Implications

The present experimental results indicate that the ferrous and ferric irons with spin magnetic moment in the aqueous solution were incorporated as euhedral magnetite particles and hardly dissolved in calcite and aragonite consisting of ions with zero-spin magnetic moment. Besides, specific surfaces with mixed cations and anions, rather than spherical particles as assumed for the theoretical calculation [[14]], facilitated the growth and coagulation of both magnetic and nonmagnetic crystals via the present MWT process. The nucleation and growth mechanism via the present MWT can therefore be summarized (“Appendix 2”) as: (1) enhanced adsorption of mixed cations and anions on the faceted nuclei rotating under an applied magnetic field and fluid flow; (2) (hkl)-specific coalescence and ledge growth of the crystallites; (3) anchorage and sedimentation of the crystallites with planar defects on the pipe by the magnetohydrodynamic force.

In general, the competitive deposition of soft/hard calcium carbonate and iron oxides on an industrial steel pipe subjected to MWT would also depend on oxolation kinetics under magnetohydrodynamic force, rotation/translation kinetics of nanoparticles under Lorentz force, and sedimentation versus dissolution/spalling rates under the influence of temperature, concentration, flow rate, and the applied magnetic field. In any case, MWT would cause a beneficial larger particle size for the scale deposit to be more removable from the steel substrate.

The driving force in terms of supercooling and oversaturation of ions under the influence of H2O and magnetohydrodynamic forces was likely not large in the present dynamic growth of calcite, aragonite, and magnetite with well-developed planar faces, as the particle morphology would otherwise be dendritic/spherulitic in view of metal solvent and H2O-facilitated dendritic growth of atom close-packed crystals such as diamond [[47]]. In fact, aqueous solution containing tar and additional ions, such as SO42−, Si4+, Mg2+ Al3+ under high pH condition in our additional MWT experiment up to 3 months, did cause the formation of spherulitic particulates.

Finally, it is of interest to know whether surface-specific assembly and planar defects of nanocrystals by MWT, as presented here, can be extended to calcium carbonate minerals with hierarchical structures and various morphologies when tailored by temperature and polymer concentration [[48]]. The effect of magnetic field strength on the shape and defect microstructure development of magnetic materials, such as 1-D Ni nanowires via a hydrazine reduction route in aqueous ethanol solutions at external magnetic field up to 0.5 T [[49]], is also worthwhile to explore in the future. (According to ref. [[49]], under a low magnetic field of 0.05 T, short, thick, and flexural Ni wires occurred. When the strength of the magnetic field was increased to 0.2 T, nanowires having aspect ratio of about 1,000 with average diameter of 200 nm and length of 200 μm were formed. However, there was little change observed on morphology of nanowires when magnetic fields increased from 0.2 T to 0.5 T.)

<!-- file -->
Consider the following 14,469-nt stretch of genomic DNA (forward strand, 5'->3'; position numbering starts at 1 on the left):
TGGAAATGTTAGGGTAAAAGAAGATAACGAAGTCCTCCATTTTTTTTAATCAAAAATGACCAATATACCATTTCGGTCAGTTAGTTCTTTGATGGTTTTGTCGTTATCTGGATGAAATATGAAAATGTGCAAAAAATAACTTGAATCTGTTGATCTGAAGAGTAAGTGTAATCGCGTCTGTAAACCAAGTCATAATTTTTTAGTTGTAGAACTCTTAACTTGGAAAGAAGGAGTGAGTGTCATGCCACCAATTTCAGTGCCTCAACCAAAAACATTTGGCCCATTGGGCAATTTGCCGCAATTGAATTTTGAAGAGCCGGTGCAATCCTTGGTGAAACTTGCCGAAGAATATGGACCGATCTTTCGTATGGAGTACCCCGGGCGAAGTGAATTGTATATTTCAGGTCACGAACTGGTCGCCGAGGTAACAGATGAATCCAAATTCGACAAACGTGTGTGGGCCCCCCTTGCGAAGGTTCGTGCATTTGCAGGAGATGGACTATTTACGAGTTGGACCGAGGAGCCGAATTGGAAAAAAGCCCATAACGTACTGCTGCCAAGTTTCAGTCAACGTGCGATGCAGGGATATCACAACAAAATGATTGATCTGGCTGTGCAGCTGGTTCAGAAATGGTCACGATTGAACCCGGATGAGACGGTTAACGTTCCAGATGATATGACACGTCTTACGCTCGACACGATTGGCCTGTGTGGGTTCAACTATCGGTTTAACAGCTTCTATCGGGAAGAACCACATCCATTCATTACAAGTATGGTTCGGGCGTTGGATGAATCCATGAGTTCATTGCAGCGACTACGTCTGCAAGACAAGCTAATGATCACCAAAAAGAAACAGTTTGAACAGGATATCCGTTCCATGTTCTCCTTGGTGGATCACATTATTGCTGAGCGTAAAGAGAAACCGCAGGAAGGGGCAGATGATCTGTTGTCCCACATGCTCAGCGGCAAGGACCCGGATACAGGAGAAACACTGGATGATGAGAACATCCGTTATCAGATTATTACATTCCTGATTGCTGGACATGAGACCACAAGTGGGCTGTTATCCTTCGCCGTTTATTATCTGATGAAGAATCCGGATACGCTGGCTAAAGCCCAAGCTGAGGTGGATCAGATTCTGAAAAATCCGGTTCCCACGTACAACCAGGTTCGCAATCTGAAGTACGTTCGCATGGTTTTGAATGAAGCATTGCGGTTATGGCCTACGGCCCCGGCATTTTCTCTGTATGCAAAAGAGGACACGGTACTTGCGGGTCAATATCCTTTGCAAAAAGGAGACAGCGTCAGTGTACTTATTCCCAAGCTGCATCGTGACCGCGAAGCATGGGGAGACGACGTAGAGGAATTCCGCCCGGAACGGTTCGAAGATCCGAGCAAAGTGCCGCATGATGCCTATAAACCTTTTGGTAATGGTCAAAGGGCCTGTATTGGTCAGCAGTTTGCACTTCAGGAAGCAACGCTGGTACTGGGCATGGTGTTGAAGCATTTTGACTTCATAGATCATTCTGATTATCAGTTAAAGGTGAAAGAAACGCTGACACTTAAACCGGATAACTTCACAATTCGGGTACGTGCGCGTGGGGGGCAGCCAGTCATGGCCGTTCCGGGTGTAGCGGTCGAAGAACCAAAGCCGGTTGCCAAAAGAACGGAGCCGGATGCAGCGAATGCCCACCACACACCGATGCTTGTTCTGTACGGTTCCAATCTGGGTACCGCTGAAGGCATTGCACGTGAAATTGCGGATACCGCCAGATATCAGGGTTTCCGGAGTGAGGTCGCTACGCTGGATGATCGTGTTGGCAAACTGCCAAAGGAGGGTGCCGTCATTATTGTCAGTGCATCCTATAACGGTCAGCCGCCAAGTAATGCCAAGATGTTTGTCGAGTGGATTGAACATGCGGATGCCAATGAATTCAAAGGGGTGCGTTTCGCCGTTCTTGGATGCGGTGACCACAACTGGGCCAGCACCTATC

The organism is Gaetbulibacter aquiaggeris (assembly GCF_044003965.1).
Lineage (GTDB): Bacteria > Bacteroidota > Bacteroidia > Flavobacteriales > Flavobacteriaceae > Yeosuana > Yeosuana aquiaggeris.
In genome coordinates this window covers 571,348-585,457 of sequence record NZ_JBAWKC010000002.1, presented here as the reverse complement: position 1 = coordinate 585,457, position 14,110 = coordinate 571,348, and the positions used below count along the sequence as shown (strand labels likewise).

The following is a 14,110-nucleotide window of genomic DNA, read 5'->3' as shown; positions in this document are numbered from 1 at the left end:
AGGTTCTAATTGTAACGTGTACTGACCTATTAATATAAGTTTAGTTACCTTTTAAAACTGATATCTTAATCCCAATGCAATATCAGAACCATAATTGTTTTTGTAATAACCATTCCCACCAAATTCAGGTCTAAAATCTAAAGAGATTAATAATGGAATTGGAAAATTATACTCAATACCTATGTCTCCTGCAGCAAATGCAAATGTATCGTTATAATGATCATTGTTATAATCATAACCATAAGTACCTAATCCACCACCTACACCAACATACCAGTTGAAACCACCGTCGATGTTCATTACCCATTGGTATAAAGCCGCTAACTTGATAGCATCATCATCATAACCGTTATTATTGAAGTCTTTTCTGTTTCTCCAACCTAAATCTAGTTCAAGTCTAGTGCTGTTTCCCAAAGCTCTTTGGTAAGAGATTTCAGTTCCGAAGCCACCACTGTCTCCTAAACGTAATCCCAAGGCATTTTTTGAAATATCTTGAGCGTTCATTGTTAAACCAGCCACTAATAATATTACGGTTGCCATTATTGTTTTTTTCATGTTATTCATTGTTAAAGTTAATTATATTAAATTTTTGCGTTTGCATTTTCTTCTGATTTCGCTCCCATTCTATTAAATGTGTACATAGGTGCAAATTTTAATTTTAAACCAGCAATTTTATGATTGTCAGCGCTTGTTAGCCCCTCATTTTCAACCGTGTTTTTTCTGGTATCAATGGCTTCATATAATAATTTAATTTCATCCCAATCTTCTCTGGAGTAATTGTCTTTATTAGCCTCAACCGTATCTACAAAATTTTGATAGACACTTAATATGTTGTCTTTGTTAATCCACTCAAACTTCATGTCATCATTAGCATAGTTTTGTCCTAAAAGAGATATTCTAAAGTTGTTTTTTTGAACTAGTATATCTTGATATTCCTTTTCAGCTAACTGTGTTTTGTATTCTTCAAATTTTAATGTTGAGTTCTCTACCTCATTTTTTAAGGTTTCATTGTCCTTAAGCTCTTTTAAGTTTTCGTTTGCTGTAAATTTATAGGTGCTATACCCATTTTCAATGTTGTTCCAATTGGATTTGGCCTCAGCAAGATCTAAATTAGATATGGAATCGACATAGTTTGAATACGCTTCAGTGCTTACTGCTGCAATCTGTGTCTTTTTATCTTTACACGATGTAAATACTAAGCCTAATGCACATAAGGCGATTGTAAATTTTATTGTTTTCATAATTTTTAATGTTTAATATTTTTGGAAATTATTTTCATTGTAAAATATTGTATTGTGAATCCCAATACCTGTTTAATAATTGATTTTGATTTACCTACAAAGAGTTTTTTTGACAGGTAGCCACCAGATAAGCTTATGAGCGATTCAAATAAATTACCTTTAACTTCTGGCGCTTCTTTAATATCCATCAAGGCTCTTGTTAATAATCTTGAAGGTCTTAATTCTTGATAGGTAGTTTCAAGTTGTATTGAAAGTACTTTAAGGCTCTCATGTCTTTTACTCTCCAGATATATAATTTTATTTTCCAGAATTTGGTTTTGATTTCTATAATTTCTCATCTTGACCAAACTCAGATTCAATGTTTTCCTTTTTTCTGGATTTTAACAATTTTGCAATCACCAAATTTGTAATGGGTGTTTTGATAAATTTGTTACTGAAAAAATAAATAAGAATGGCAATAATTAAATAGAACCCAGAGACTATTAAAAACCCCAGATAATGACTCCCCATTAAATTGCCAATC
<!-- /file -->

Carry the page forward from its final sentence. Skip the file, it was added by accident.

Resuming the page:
Conclusions

1. The calcite and aragonite particles deposited on the steel substrate by a dynamic MWT process have characteristic cation–anion mixed surfaces and planar defects besides the common OH- signature and lattice/polyhedra distortion.

2. Calcite formed faceted nanoparticles having 3x () commensurate superstructure and with well-developed {} and {} surfaces to show preferred orientations.

3. Aragonite were lath-like having 3x () commensurate superstructure and with well-developed () surface extending along [100] direction up to micrometers in length.

4. The (hkil)-specific coalescence of calcite and rapid lath growth of aragonite under the combined Lorentz force and precondensation effects caused a beneficial larger particulate/colony size of the CaCO3 to be removed from the steel substrate.

5. The magnetite particles coexisting with calcite and aragonite in the scale are submicron in size and have well-developed {011} surfaces regardless of MWT.

Appendix 1

See figure 11

thumbnailFigure 11. Appendix 1: Experimental setup for the MWT conducted in this study.

Appendix 2

See figure 12

thumbnailFigure 12. Appendix 2: Schematic drawing of the crystal nucleation and growth mechanism via MWT: (1), enhanced adsorption of mixed cations and anions on the faceted nuclei rotating under an applied magnetic field and fluid flow rate, (2), (hkl)-specific coalescence and ledge growth of the crystallites, (3), anchorage and sedimentation of the crystallites with planar defects on the pipe by magnetohydrodynamic force.

Schematic drawing of the crystal nucleation and growth mechanism via MWT: (1), enhanced adsorption of mixed cations and anions on the faceted nuclei rotating under an applied magnetic field and fluid flow rate, (2), (hkl)-specific coalescence and ledge growth of the crystallites, (3), anchorage and sedimentation of the crystallites with planar defects on the pipe by magnetohydrodynamic force.

Acknowledgments

Supported by China Steel Corporation under contract 98T6D0013E. We thank Drs. M. F. Lai and D. Gan for helpful discussions on magnetohydrodynamic forces, an anonymous referee for constructive comments, and the Center for Nanoscience and Nanotechnology at NSYSU for FTIR and Raman analyses.